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binomial series precisionHello, I'm new in this forum so I'm not sure whether this is the right place to post my question here. I'm doing some computing with binomial series: http://en.wikipedia.org/wiki/Binomial_series. My problem is that I don't know how many elements I should include in to my sum that it would match certain precision (eg. 0.0001). Thanks for the answers. |

Any series in particular? |

Re: binomial series precisionammm, nope just (1 + x)^k |

Re: binomial series precisionThe number of terms you need for a specific precision depends on x and k. |

Re: binomial series precisionI know that, and in specific cases I've got x and k. So I want to know how using x and k I can find the number of terms for specific precision. Thanks. |

Re: binomial series precisionDumb question: Why not simply calculate (1+x)^k directly? |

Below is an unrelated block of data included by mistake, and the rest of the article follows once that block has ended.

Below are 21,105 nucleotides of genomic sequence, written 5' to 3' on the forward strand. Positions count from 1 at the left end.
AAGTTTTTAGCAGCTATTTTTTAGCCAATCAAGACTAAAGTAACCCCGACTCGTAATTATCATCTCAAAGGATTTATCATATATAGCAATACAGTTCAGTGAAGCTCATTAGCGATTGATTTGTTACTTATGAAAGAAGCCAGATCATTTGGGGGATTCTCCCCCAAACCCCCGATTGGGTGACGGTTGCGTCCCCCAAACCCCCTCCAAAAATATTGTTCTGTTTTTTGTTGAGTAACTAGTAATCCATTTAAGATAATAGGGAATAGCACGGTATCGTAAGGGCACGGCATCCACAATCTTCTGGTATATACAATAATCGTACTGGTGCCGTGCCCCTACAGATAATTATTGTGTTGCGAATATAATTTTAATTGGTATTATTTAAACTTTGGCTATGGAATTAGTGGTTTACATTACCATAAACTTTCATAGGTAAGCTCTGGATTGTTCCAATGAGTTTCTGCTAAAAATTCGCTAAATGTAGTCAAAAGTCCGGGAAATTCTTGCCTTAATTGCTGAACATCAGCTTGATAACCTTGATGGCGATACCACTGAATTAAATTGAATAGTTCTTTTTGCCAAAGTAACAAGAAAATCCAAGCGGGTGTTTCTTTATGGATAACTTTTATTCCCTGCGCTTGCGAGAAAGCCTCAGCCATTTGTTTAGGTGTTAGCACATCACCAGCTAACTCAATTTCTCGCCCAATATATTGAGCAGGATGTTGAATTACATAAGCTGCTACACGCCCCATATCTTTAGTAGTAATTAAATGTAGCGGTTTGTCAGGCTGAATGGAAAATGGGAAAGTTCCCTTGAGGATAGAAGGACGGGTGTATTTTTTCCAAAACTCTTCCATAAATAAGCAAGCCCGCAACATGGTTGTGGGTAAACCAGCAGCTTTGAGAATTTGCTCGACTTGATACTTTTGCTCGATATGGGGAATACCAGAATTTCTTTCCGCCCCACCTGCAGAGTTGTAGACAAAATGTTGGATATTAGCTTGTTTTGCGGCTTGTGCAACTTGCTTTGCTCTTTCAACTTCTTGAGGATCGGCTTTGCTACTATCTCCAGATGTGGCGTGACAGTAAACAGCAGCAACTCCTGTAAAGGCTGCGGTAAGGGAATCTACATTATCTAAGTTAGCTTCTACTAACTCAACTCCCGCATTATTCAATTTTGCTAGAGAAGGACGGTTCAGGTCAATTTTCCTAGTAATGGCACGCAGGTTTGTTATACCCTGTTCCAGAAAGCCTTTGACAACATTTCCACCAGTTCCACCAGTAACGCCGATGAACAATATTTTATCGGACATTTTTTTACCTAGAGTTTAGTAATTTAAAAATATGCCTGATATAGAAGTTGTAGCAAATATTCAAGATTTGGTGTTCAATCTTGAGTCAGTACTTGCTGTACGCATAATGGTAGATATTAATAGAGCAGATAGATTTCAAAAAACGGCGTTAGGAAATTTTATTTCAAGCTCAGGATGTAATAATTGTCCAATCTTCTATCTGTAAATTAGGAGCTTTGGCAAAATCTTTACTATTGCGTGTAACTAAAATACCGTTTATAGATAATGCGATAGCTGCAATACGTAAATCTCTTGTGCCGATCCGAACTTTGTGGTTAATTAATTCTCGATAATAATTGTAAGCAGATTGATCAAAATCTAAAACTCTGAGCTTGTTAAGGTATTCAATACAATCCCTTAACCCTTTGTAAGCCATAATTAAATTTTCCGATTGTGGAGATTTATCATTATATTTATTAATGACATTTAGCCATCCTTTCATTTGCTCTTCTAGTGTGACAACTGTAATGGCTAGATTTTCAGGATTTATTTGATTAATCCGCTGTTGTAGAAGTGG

Re: binomial series precisionwell the requirement is to write it with taylor series :) I know that there exists some forms of calculating the remainder, eg. Langrange form (http://en.wikipedia.org/wiki/Taylor's_theorem) but when i calculate remainder using this form it's growing really fast which is nonsense i guess because the remainder should keep getting smaller. This happens when i use x between [-1;0]. Any ideas? |

Re: binomial series precisionThere are indeed several methods to determine the remainder. The problem with the Lagrange form is that you use a bounding estimate, and so if you wanted to find the remainder for x=-1.5, say, you would see the remainder is simply not bounded. This is true also for x = -1. But if we think back to Taylor's theorem, we might recall that is requires the function to be differentiable at x. Well, the function is not smooth at x = -1, so we do not use x = -1. But this allows us to bound our error for any particular x, although it still depends on the x. |

Re: binomial series precisionWell yeah I've notice that it depends on the x. I get correct calculations using Lagrange form with x [0..1], so what should I do with x (-1..0) ? I've read about the Cauchy's form, would it help? |

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